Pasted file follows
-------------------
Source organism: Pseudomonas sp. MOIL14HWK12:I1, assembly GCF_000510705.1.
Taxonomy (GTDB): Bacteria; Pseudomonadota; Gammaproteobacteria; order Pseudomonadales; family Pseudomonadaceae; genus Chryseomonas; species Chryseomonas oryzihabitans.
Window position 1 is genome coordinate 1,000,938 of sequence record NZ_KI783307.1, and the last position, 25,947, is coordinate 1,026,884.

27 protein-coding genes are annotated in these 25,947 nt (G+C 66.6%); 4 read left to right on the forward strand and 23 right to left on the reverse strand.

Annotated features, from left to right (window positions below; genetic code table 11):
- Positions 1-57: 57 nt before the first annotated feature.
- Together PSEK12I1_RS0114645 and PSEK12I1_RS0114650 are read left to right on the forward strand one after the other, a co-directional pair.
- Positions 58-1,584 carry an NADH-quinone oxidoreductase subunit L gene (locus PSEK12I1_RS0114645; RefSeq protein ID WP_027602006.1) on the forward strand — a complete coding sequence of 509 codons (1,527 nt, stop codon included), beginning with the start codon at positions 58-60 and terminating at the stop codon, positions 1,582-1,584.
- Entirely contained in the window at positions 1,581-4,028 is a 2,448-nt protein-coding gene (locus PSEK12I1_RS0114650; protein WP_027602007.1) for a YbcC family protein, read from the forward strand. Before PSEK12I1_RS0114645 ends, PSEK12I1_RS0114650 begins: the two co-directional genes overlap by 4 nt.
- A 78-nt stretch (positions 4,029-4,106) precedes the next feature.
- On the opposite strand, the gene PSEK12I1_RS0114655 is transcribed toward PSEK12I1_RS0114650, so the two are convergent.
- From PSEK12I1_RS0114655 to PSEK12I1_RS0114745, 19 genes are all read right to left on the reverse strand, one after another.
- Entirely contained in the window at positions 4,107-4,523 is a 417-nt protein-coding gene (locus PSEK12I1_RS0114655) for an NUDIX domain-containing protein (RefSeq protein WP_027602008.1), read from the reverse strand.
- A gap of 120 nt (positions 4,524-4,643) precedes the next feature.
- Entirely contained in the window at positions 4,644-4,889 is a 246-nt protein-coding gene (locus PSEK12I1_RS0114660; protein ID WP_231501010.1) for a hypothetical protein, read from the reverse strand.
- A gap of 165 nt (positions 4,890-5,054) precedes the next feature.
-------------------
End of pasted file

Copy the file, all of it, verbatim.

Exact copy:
Source organism: Pseudomonas sp. MOIL14HWK12:I1, assembly GCF_000510705.1.
Taxonomy (GTDB): Bacteria; Pseudomonadota; Gammaproteobacteria; order Pseudomonadales; family Pseudomonadaceae; genus Chryseomonas; species Chryseomonas oryzihabitans.
Window position 1 is genome coordinate 1,000,938 of sequence record NZ_KI783307.1, and the last position, 25,947, is coordinate 1,026,884.

27 protein-coding genes are annotated in these 25,947 nt (G+C 66.6%); 4 read left to right on the forward strand and 23 right to left on the reverse strand.

Annotated features, from left to right (window positions below; genetic code table 11):
- Positions 1-57: 57 nt before the first annotated feature.
- Together PSEK12I1_RS0114645 and PSEK12I1_RS0114650 are read left to right on the forward strand one after the other, a co-directional pair.
- Positions 58-1,584 carry an NADH-quinone oxidoreductase subunit L gene (locus PSEK12I1_RS0114645; RefSeq protein ID WP_027602006.1) on the forward strand — a complete coding sequence of 509 codons (1,527 nt, stop codon included), beginning with the start codon at positions 58-60 and terminating at the stop codon, positions 1,582-1,584.
- Entirely contained in the window at positions 1,581-4,028 is a 2,448-nt protein-coding gene (locus PSEK12I1_RS0114650; protein WP_027602007.1) for a YbcC family protein, read from the forward strand. Before PSEK12I1_RS0114645 ends, PSEK12I1_RS0114650 begins: the two co-directional genes overlap by 4 nt.
- A 78-nt stretch (positions 4,029-4,106) precedes the next feature.
- On the opposite strand, the gene PSEK12I1_RS0114655 is transcribed toward PSEK12I1_RS0114650, so the two are convergent.
- From PSEK12I1_RS0114655 to PSEK12I1_RS0114745, 19 genes are all read right to left on the reverse strand, one after another.
- Entirely contained in the window at positions 4,107-4,523 is a 417-nt protein-coding gene (locus PSEK12I1_RS0114655) for an NUDIX domain-containing protein (RefSeq protein WP_027602008.1), read from the reverse strand.
- A gap of 120 nt (positions 4,524-4,643) precedes the next feature.
- Entirely contained in the window at positions 4,644-4,889 is a 246-nt protein-coding gene (locus PSEK12I1_RS0114660; protein ID WP_231501010.1) for a hypothetical protein, read from the reverse strand.
- A gap of 165 nt (positions 4,890-5,054) precedes the next feature.